I still haven’t gotten to pull off turn-3 Inspector into turn-4 Self-Assembler and that makes me sad. In fact, I haven’t had a 3-Self-Assembler deck yet and that makes me more sad.
I like having a Fragmentize but I’m not sure I like always starting one. White is pretty aggressive and a dead draw is truly punishing, whereas Appetite is in a color that can wait longer for a target and is also more versatile. The more midrange/controlling your white deck, the more I like maindecking a Fragmentize.
A good card turn 2 on the play and usually bad on the draw, this is one of the highest variance cards in the set. I like boarding it in on the play from the sideboard, much like I do with Village Messenger. Additionally, it’s fine if you have enough synergies like Aetherborn Marauder or Fairgrounds Trumpeter, or are very aggressive.
Truly insane even though there are Vehicles. Everyone just dumps all their creatures in play to try and win. Paul kept 6-land Fumigate at Draft camp, which I think isn’t keepable, but it’s close.
It’s worth it to play around Fumigate a bit more than normal wraths, simply because the added life gain it provides makes it even harder to close games after you redeploy a board. Obviously you shouldn’t play around it if you can’t beat it or when the game is at all close, but it is worth playing around once you’re far enough ahead.
Worse than it looks. Sometimes it takes out 2 creatures but that doesn’t happen all that often because the 3+ drops virtually all have 3+ toughness. Often you have to get scrappy and use it to take out a small creature and trade up post-combat but that’s awkward because that small creature can potentially block first.
The times when you 2-for-1 still make this worth taking early, but don’t get too excited over it. It’s still clunky a lot of the time.
When I mentioned blue aggression, this is what I had in mind. It’s a reason to have some random artifacts lying around and lets you play some board stalling cards like Consulate Skygate because you actually have a plan you’re building toward. Obviously it gets better the more artifacts you have, which makes it actively bad in U/R where there are no Servos. In fact, I think U/R is so bad partly because it can’t use this, one of blue’s best payoffs.
Sometimes you want blue energy cards and sometimes you want Gearseeker Serpent. It’s basically an archetype in and of itself so value it highly if that’s the deck you’re in.
I’m a bigger fan of the text on this card than Speedway Fanatic since some of the good Vehicles already have haste but always lack first strike. Giving Ovalchase Dragster first strike is just absurd. That said, white has better 2-drops than red and so again it’s a matter of context, and the reason I don’t pick the Ace particularly highly. He’s also quite bad without a critical mass of Vehicles, because any of the various X/3s stop him completely.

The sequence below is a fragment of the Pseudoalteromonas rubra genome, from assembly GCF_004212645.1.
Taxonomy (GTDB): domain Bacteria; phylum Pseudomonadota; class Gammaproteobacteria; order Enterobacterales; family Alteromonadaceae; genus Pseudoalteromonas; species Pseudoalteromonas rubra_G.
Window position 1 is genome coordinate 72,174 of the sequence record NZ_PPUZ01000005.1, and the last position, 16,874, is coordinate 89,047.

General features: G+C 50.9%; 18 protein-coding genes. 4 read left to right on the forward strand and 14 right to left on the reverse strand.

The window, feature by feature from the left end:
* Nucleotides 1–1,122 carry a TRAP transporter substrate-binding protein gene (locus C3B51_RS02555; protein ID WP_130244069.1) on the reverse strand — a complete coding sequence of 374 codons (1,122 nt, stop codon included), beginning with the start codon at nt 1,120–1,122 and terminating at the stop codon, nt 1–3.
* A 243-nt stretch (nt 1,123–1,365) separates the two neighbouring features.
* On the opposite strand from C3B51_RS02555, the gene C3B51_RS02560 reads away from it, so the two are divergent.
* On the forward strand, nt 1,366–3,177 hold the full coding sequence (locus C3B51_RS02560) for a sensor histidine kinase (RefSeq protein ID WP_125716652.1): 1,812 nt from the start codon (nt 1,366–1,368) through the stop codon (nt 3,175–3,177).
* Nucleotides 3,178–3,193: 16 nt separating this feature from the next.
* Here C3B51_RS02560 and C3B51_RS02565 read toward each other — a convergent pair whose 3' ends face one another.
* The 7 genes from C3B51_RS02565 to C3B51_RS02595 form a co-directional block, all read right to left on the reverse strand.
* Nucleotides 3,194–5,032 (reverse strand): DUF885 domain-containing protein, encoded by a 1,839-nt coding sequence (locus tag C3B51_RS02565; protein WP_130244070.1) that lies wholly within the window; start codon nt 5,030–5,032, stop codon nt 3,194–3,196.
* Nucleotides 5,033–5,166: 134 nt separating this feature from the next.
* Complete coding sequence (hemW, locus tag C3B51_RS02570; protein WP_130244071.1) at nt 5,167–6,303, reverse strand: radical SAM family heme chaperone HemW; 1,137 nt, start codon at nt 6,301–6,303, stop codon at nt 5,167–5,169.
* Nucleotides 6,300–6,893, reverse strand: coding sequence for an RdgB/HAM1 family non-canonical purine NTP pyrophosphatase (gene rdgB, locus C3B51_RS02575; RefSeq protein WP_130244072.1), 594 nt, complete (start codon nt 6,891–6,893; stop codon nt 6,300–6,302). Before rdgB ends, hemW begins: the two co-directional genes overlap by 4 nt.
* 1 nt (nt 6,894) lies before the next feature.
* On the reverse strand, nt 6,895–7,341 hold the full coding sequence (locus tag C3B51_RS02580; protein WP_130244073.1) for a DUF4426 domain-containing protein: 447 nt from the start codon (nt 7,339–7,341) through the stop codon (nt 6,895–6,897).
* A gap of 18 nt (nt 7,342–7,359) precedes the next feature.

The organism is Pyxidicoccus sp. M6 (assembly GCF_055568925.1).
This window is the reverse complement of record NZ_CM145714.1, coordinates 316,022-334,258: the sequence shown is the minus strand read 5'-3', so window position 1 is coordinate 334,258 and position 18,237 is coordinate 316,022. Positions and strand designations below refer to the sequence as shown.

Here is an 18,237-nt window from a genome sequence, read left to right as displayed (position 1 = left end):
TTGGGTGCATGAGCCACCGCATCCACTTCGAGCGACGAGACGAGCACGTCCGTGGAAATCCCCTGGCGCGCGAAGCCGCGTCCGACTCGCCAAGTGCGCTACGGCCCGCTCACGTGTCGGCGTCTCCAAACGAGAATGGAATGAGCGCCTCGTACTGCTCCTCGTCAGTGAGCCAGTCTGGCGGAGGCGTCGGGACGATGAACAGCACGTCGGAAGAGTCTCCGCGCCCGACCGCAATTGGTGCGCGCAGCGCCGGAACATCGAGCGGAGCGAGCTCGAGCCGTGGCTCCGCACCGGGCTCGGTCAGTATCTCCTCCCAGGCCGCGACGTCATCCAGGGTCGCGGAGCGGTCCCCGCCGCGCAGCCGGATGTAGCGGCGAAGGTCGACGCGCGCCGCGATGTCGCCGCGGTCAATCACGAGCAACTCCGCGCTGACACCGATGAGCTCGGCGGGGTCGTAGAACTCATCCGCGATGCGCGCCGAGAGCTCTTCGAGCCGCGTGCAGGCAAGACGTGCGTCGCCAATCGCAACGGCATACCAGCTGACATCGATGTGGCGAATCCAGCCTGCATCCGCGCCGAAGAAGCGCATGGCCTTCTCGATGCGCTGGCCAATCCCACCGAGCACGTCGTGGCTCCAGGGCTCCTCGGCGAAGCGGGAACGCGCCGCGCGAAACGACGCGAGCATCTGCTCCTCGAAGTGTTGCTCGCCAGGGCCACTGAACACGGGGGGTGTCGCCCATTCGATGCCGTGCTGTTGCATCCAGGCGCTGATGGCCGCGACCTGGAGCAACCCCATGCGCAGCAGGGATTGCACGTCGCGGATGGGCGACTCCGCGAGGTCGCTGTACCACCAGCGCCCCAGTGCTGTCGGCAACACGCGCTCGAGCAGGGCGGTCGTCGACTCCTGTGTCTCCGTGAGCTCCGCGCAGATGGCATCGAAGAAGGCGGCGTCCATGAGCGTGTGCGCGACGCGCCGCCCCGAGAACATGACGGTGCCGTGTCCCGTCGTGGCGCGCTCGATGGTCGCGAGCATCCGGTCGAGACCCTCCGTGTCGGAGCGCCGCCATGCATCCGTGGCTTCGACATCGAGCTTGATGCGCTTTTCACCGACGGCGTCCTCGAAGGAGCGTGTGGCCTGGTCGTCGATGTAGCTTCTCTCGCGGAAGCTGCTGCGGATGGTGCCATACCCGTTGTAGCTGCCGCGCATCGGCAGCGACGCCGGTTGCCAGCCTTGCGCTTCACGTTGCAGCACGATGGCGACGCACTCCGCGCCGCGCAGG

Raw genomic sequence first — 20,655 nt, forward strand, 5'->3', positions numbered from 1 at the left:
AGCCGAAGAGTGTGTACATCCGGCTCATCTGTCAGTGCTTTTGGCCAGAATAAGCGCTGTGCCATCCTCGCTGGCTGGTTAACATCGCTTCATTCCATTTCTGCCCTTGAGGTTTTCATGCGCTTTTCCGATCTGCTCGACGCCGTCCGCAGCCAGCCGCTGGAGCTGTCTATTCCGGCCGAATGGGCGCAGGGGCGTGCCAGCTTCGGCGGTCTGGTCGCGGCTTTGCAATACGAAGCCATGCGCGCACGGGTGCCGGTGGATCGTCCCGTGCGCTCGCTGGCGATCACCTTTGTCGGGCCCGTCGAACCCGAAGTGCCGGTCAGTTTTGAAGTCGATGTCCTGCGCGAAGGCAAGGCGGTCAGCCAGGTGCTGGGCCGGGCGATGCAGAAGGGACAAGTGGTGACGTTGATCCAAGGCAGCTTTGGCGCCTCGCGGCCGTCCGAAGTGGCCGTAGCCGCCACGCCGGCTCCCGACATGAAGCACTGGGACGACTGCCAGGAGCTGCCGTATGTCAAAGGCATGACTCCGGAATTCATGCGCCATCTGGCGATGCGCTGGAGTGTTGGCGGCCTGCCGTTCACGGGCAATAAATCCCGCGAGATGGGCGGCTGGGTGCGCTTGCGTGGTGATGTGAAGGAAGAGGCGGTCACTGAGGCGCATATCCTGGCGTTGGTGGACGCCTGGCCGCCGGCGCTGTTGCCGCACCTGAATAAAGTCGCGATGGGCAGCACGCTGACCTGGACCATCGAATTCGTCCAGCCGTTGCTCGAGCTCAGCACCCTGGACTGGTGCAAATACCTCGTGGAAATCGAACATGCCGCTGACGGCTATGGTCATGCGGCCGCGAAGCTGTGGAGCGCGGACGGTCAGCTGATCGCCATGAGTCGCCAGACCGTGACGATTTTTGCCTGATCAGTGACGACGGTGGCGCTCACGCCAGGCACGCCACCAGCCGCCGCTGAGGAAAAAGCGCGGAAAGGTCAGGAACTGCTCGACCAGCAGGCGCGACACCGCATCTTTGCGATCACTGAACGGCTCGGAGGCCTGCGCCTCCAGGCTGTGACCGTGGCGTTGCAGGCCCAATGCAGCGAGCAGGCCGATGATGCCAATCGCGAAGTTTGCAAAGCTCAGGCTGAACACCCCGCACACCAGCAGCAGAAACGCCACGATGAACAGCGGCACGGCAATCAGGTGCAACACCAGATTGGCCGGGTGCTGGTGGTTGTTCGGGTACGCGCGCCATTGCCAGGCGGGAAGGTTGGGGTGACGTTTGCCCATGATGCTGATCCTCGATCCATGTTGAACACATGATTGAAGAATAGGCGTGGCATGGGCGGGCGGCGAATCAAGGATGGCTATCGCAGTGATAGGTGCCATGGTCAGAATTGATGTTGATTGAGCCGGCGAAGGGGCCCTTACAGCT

Certainly you can build a deck where you are more able to abuse this than your opponent, but it’s still too unreliable in Limited.
You really need the artifact count and energy to matter to play this, so that often means U/G with some Serpents. If that’s you, have fun, but never pick this before the wheel.
I almost never want this card. It’s okay to include if you really need more energy.
Good but overrated. The 2/2 mode is just a very small body. Yes, this is Nessian Courser with upside but not enough where you should be going crazy when you see it 2nd or 3rd pick.
Gonti, Lord of Luxury
Gonti does some pretty absurd things and at a minimum offers up a 2-for-1. Early on I was worried that Gonti wouldn’t be worth taking over good removal spells because it costs 4 mana, but I think the upside is just too great here. At GP Atlanta I took Skywhaler’s Shot over Gonti P1P1 and now I think that’s just a mistake.
I’ve found that the best uses for these are in a green midrange deck against some of the smaller creature decks. It really isn’t a synergy card, and generally underperforms, so I like it best in the sideboard. Maindecking it is fine, but it’ll very rarely be Plague Wind.
Herald of the Fair
Bad card because of creature sizing. There are ways to make creatures permanently bigger in the set, so this really pales in comparison.
Fair as in “Herald of the Mediocre.”
Good all-around creature for energy decks, but it does compete for the 5-drop slot and so can easily get outclassed by better creatures like Tiger or Skyswirl Harrier.)
Happy to play it, but much more so when I’m using the energy elsewhere.
Go home Sulfurous Blast, you’re drunk. (Sideboard card)
I actually think this is a reasonable build-around out of R/B and U/R decks. You can build both of those decks in a way where this doesn’t kill too many of your creatures, or you just have few enough creatures that it doesn’t end up hurting you too much. You need a lot of artifacts to fuel it, but blue-based control decks often need to prioritize cheap artifacts like Prophetic Prism anyway, and that makes me think this card is something to look for when playing these color pairs and to watch out for when playing against them.